The Hub’s first annual Hunter Prize for Public Policy, generously supported by the Hunter Family Foundation, focused on solving the problem of long wait times in Canada’s health-care system. A diverse group of ten finalists have been chosen from nearly 200 entries, with the finalists and winners chosen by an esteemed panel of judges, including Robert Asselin, Dr. Adam Kassam, Amanda Lang, Karen Restoule, and Trevor Tombe. The Hub is pleased to run essays from each finalist this week that lay out their plans to help solve this persistent policy problem.
Health and long-term care (LTC) systems across Canada are struggling now more than ever, and it’s negatively affecting the health of every Canadian. There’s simply not enough support available for everyone who needs care at home or in LTC homes.
In Ontario, there are currently over 14,000 people on the continually expanding waitlist for home care and over 39,000 people on the waitlist for LTC homes. Many of these individuals, who can no longer reside safely in their own homes, have ended up living in hospitals instead. These and others, who no longer require hospital care, are politely labelled as “Alternate Level of Care (ALC) patients”, but are essentially being held hostage by the current lack of LTC services as they wait for appropriate care to become available back in their own homes.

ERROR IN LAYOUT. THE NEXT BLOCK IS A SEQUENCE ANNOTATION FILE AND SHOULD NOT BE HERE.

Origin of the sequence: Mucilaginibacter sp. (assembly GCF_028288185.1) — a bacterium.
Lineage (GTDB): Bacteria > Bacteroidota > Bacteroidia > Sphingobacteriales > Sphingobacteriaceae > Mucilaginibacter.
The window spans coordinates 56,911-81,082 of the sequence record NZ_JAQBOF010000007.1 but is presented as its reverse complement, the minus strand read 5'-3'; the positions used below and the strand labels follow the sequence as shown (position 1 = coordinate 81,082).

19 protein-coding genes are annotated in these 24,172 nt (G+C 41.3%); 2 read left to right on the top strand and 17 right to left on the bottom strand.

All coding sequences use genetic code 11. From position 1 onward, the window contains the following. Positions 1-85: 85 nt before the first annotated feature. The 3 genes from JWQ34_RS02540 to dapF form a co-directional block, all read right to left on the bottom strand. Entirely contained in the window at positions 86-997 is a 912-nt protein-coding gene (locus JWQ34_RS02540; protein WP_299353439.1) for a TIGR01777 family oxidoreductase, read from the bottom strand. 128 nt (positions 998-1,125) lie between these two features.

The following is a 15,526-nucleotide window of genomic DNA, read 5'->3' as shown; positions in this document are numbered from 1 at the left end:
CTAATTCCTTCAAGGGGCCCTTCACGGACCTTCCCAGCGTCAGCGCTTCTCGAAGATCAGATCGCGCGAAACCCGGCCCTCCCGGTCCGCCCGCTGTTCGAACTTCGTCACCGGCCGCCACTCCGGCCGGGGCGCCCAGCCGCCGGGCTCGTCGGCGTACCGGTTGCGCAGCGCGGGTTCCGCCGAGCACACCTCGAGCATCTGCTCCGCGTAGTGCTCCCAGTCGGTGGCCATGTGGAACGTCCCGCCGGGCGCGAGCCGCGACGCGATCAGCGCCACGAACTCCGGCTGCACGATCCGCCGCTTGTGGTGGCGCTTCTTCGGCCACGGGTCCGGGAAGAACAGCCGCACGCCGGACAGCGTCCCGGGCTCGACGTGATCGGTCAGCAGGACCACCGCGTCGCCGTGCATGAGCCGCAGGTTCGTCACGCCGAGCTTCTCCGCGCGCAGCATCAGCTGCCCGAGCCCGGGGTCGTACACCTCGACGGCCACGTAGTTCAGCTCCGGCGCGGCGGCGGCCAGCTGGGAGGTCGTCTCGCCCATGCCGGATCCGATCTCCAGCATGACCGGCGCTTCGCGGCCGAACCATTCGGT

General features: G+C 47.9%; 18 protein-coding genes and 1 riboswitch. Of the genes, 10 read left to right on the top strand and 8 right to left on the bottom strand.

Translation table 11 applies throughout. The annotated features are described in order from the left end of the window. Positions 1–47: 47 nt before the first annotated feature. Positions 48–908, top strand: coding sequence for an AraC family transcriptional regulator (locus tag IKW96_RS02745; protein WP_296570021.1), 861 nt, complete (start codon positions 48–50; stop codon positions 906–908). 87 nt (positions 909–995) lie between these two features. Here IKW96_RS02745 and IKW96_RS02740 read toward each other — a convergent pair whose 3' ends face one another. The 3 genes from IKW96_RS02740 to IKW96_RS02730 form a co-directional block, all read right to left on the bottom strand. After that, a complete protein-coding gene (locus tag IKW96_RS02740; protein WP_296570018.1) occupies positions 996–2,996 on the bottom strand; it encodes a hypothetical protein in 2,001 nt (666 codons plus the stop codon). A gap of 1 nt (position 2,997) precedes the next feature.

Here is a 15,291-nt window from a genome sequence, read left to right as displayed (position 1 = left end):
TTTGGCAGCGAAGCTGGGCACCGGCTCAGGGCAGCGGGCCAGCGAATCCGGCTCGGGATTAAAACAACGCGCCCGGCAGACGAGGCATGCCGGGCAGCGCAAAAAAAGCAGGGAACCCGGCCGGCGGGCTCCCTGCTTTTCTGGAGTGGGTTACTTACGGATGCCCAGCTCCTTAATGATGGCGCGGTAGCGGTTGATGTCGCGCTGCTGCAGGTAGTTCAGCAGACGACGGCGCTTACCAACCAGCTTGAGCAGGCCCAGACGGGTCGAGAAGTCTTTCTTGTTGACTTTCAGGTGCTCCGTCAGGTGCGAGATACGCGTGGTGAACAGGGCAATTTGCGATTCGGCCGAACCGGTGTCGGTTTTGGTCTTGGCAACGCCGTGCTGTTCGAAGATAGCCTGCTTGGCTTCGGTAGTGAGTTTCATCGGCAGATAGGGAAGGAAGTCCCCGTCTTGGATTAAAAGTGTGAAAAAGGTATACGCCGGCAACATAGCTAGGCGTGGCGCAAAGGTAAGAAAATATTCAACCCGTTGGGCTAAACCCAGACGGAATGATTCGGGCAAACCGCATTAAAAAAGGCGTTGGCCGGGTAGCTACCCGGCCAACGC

Currently, there are 4,514 patients ALC patients occupying 13.6 percent of Ontario’s hospital beds, with 48 percent waiting for LTC home placement and 13 percent of them waiting for access to in-home care. In its overcrowded hospitals, Ontarians are now waiting a staggering 17.9 hours on average to be admitted to an inpatient bed from emergency departments. Furthermore, limited beds only serve to additionally delay timely access to elective surgeries.
While Ontario’s current government was elected on a promise to end hallway medicine in 2018, the truth is that it’s never been further from this goal. Its proposed solution was to build and redevelop 60,000 LTC beds by 2028, but has only managed to open 1,934 new or renovated beds while only another 5,071 are under construction. While the government has further responded to this by more than doubling its construction funding subsidies from an average of $240 to $560K per bed, or $14 to $34B overall, to help further incentivize and accelerate the building of LTC beds to meet its 2028 goal, it remains highly doubtful this can be achieved.
So how can we actually end hallway medicine?
We are proposing that Canada significantly reorient from its current preference to provide LTC services in LTC homes to within the actual homes of Canadians, for which we currently only allocate 31 percent of our LTC spending. While LTC homes must remain an option for some, home care services can be ramped up more rapidly. Furthermore, by lessening the need for more institutional forms of care, we can avoid the significant infrastructure costs that are associated with warehousing vulnerable people.